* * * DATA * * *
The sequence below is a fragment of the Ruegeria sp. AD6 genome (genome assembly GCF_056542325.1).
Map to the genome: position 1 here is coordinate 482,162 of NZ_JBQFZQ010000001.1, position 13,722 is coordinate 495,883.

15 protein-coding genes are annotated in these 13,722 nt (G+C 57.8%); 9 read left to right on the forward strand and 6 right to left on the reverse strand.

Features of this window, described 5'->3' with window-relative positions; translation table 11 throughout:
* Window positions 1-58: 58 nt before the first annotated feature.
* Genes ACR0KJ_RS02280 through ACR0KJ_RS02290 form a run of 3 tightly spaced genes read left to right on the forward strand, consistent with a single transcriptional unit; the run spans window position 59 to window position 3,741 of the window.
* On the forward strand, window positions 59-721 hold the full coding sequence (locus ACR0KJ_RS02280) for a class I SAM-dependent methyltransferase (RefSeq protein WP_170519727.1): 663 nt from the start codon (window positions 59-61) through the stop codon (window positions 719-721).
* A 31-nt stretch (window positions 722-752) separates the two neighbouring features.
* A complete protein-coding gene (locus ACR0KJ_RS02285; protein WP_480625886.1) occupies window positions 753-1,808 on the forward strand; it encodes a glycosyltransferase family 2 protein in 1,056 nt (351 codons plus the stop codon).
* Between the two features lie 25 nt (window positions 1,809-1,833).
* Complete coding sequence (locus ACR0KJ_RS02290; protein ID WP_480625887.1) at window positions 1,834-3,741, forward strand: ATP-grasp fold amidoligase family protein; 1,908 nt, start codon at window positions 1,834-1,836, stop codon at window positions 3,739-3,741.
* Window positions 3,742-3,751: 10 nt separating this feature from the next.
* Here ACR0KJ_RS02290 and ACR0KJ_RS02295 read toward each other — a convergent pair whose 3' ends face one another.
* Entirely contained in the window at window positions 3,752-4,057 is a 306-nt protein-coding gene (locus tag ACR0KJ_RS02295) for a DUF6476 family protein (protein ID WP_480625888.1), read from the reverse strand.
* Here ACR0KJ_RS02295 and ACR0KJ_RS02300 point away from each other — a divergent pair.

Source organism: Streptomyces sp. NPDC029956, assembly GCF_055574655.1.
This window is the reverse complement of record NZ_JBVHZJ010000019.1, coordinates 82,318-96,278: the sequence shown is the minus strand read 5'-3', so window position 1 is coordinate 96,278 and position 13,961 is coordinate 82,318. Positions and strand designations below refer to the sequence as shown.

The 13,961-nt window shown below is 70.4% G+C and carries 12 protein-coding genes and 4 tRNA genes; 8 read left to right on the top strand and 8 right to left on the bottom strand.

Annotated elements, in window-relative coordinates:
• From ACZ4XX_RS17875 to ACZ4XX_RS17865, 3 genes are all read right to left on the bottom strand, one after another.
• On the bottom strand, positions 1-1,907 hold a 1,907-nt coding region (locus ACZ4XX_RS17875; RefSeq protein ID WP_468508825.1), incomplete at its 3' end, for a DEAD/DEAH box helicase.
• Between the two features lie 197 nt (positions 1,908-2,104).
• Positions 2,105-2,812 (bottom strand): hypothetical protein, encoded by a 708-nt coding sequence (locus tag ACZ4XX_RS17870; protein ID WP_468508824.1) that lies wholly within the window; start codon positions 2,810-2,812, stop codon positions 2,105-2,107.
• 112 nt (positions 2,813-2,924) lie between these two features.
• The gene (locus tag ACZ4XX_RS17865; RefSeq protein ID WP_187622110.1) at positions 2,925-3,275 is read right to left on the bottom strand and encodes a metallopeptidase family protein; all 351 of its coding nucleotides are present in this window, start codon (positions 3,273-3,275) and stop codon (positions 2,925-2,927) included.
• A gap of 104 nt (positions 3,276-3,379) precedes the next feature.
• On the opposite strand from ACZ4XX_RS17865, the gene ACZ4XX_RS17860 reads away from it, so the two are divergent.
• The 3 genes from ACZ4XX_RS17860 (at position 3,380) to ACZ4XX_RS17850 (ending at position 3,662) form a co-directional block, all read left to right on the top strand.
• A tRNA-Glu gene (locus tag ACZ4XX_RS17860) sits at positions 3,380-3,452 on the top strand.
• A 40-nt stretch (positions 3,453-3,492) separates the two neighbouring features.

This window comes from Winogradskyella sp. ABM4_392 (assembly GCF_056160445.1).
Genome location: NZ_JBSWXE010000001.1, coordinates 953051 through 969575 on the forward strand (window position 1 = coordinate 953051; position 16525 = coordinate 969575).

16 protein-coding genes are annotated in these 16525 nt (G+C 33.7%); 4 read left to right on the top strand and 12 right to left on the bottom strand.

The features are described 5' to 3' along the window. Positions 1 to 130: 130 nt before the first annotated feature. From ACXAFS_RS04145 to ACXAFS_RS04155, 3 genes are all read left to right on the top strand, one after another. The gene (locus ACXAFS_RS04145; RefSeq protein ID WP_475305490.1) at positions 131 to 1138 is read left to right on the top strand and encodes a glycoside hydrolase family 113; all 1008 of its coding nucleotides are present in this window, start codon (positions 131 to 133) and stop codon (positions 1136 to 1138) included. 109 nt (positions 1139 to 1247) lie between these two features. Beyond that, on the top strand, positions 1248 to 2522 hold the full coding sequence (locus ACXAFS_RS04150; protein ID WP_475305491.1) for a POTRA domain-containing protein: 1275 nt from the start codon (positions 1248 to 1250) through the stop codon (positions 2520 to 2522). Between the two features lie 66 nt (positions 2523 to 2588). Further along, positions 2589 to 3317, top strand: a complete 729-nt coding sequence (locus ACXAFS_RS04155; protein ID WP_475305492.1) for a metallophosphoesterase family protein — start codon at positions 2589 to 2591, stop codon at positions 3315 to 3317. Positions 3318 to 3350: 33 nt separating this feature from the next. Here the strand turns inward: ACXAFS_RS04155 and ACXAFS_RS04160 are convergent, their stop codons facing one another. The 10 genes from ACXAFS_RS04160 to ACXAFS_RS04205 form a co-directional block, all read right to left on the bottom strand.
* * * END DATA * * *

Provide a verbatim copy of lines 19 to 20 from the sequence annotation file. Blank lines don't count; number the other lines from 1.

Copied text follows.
Annotated elements, in window-relative coordinates:
• From ACZ4XX_RS17875 to ACZ4XX_RS17865, 3 genes are all read right to left on the bottom strand, one after another.